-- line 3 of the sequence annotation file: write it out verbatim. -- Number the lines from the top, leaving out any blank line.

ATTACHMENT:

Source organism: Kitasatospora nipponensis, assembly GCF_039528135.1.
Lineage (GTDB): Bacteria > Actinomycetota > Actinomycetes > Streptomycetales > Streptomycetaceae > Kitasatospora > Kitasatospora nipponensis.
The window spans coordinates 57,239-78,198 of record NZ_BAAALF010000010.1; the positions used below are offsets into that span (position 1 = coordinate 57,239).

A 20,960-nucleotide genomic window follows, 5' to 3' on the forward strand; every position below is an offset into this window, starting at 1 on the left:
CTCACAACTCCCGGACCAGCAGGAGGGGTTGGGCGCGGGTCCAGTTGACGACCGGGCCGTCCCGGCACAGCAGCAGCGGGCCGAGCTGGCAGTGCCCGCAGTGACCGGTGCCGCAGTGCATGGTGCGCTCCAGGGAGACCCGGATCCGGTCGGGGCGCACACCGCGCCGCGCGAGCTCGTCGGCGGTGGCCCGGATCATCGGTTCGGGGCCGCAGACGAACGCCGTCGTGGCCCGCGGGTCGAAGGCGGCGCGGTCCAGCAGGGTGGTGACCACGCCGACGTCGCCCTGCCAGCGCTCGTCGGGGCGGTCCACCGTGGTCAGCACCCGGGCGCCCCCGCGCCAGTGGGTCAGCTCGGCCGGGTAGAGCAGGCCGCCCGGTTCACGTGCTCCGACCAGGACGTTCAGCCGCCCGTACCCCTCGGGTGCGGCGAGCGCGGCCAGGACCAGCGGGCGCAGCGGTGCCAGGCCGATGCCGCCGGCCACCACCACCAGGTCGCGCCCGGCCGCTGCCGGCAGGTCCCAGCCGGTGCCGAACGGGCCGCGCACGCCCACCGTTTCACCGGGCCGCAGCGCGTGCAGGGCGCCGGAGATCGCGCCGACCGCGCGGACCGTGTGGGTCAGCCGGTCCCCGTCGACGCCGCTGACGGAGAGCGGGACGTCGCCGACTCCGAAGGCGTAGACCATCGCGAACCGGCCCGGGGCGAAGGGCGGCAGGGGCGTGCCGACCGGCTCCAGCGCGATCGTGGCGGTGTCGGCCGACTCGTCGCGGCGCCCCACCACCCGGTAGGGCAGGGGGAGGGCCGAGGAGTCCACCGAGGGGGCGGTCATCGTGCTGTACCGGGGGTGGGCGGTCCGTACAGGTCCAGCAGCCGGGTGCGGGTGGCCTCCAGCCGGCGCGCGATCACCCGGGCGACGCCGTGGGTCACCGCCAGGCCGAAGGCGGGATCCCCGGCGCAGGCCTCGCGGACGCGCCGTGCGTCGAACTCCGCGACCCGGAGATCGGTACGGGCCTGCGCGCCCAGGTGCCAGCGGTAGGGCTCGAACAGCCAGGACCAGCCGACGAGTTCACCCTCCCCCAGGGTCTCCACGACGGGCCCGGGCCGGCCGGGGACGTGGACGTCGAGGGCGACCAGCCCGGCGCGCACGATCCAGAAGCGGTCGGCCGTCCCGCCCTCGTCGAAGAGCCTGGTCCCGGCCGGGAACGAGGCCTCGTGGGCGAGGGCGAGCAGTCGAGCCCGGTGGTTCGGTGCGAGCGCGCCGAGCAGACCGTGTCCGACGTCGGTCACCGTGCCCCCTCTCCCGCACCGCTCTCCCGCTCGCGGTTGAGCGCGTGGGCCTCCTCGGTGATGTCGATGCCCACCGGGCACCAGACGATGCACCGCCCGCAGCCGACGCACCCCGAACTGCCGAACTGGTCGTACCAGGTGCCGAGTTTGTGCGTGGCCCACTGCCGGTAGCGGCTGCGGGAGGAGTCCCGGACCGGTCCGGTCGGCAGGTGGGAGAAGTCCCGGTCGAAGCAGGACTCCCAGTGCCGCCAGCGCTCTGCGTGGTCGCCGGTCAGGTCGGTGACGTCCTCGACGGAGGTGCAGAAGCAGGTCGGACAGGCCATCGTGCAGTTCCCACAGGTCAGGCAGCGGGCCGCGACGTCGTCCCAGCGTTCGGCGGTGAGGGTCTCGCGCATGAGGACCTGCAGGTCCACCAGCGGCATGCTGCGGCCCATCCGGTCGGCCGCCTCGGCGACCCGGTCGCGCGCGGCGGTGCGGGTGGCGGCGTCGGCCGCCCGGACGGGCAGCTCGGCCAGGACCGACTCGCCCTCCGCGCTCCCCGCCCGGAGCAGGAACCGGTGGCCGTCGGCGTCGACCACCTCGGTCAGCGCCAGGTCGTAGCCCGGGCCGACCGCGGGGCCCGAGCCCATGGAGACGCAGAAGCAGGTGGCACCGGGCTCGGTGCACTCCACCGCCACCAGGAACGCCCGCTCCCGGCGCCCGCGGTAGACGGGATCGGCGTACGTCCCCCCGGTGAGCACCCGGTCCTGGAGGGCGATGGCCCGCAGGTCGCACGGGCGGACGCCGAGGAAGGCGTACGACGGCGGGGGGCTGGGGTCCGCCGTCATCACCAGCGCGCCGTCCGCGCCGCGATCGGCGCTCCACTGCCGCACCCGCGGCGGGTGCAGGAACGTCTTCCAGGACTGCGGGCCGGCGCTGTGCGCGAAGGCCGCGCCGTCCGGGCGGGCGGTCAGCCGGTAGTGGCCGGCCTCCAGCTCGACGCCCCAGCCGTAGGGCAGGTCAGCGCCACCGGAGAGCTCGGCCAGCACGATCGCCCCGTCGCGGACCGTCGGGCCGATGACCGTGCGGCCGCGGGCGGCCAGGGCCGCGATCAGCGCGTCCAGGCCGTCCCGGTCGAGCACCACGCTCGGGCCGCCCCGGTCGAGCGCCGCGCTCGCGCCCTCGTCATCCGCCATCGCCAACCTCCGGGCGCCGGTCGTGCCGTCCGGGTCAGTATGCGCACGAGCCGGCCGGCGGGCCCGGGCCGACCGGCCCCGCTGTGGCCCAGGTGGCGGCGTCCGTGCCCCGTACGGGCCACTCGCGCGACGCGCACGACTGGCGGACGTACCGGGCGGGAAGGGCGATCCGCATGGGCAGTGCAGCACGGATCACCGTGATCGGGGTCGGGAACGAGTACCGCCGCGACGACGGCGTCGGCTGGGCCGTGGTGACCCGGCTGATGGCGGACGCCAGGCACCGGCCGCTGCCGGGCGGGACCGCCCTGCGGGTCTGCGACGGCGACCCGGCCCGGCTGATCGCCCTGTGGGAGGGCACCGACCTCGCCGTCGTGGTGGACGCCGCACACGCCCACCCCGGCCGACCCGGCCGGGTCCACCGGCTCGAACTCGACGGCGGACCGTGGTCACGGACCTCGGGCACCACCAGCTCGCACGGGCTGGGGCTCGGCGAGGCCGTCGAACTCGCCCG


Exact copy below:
The window spans coordinates 57,239-78,198 of record NZ_BAAALF010000010.1; the positions used below are offsets into that span (position 1 = coordinate 57,239).